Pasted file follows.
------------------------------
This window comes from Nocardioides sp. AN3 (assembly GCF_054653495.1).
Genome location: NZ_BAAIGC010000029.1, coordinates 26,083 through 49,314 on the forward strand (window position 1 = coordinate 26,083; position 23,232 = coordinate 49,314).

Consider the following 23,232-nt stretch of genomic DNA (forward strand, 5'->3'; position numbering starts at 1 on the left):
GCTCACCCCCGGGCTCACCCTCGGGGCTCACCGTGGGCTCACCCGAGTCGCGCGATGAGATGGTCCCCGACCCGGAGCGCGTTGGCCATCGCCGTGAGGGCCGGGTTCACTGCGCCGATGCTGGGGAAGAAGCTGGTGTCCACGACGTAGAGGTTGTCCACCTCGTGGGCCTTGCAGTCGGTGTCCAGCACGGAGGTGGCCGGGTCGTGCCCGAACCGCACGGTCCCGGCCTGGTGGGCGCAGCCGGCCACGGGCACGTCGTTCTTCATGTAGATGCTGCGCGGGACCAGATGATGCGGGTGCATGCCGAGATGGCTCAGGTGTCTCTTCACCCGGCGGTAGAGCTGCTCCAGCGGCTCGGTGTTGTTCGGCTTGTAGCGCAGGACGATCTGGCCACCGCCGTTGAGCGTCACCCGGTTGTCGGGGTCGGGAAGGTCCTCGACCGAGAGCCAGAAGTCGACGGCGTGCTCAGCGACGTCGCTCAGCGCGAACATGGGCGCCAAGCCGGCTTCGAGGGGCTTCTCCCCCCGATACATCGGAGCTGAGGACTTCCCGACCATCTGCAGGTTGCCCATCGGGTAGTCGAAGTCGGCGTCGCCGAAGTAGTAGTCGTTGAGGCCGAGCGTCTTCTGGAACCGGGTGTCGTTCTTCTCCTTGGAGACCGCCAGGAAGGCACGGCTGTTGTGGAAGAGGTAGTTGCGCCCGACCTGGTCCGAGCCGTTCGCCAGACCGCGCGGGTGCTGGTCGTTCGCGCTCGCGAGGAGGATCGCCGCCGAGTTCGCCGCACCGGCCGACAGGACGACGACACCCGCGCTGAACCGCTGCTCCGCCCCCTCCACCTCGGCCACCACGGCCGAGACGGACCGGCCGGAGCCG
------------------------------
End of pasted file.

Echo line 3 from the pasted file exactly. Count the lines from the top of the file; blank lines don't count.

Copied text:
Consider the following 23,232-nt stretch of genomic DNA (forward strand, 5'->3'; position numbering starts at 1 on the left):